WATCH : Milk Incision & Drainage From Neck

This patient has been seeing Dr Rebish recently because he has had this cyst on his neck which has recently become inflamed and “infected”. I put “infected” in quotes, because technically this is not an infection: When an epidermoid cyst ruptures, it creates a vigorous foreign body inflammatory response – this skin becomes warm, tender, painful, and swells, simulating an abscess. Incision and Drainage (I & D), will confirm the diagnosis of inflamed cyst, when the smelly, cheesy material is evacuated, and this often leads to rapid resolution of symptoms. These episodes are often misdiagnosed as “infection” of the cyst, but cultures are usually negative and antibiotic treatments is not required. Intralesional steroids can hasten the resolution of symptoms as well.

All this being said, we often prescribe antibiotics- it’s hard not to when you see something so red and inflamed and painful.. it seems almost cruel not to! Also, we as dermatologists, will just call the cyst infected, or call it an abscess. It’s more difficult to explain to patients why we would not call an area that looks angry and red and is painful non-infected. However, I felt I needed to clarify all of this in detail here, for medical education purposes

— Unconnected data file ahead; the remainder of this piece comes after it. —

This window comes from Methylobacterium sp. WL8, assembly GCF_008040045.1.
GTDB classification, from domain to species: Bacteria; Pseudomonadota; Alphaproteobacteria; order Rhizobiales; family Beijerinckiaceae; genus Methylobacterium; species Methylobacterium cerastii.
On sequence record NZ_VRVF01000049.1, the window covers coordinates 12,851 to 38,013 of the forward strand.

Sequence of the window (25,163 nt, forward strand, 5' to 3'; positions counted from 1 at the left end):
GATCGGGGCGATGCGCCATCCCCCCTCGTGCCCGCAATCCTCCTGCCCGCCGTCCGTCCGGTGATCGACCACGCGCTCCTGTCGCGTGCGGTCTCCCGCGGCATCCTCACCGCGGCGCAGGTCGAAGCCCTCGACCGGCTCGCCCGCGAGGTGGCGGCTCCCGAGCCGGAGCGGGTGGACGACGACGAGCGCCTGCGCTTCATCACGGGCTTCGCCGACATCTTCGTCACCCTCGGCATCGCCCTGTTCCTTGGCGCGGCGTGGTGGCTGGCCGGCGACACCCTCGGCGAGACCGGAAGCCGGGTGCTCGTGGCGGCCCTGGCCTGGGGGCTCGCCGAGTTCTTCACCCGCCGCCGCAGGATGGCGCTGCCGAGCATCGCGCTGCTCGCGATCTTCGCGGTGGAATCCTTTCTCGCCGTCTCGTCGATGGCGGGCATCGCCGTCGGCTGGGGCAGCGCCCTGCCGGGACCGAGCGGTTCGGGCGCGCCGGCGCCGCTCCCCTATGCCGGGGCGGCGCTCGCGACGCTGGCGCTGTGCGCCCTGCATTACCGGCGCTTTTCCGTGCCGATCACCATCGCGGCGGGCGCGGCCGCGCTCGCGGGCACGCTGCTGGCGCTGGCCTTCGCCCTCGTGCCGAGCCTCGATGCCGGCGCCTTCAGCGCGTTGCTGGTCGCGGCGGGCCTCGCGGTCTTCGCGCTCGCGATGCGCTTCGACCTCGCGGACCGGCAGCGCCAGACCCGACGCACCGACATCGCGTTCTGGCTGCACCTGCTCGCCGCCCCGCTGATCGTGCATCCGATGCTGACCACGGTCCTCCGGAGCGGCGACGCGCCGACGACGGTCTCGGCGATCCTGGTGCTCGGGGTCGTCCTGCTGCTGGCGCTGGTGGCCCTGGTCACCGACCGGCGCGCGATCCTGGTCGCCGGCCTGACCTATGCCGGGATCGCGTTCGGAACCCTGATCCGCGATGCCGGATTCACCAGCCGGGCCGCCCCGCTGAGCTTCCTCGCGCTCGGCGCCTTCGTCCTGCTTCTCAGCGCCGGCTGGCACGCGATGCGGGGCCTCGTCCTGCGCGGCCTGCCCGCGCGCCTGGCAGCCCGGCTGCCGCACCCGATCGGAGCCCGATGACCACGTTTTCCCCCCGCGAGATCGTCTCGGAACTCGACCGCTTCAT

Consider getting a second opinion if you are not satisfied with your physician’s diagnosis and treatment. Although most epidermoid and pilar cysts do not require treatment from a physician, if you do seek medical advice and are not satisfied with the results seek a second opinion. Most sebaceous and epidermoid cysts are straightforward, but there are other conditions that may mimic these cysts.

Anyway, Dr Rebish had been injecting the area with steroids to decrease the inflammation but he had an appointment with me to finally excise the area because he was fed up with it. When I saw it, we prepared for an excision, but it actually turned into an I & D, the cyst was completely broken down because it had ruptured.

Use a wet, warm compress over an epidermoid cyst to encourage it to drain and heal. The washcloth should be hot but not so hot that it burns the skin. Place it over the cyst two to three times a day.
Cystic acne responds better to ice than it does to heat.
Bartholin gland cysts can be treated at home using warm water sitz baths. This involves sitting in several inches of warm water to encourage the cyst to drain.

Refrain from picking, squeezing, or trying to pop either an epidermoid cyst or sebaceous cyst. This can increase the risk of infection and scarring. Also, never pick, squeeze or attempt to pop a cystic acne. This drives the infection deeper and increases the risk of scar tissue.

Allow an epidermoid cyst to drain naturally. Once it begins to drain, cover it with a sterile dressing, which you can change twice a day. If a large amount of pus begins to drain from the cyst, the skin surrounding the cyst turns red, the area becomes warm and tender, or blood begins to drain from the cyst, it is time to seek medical care.

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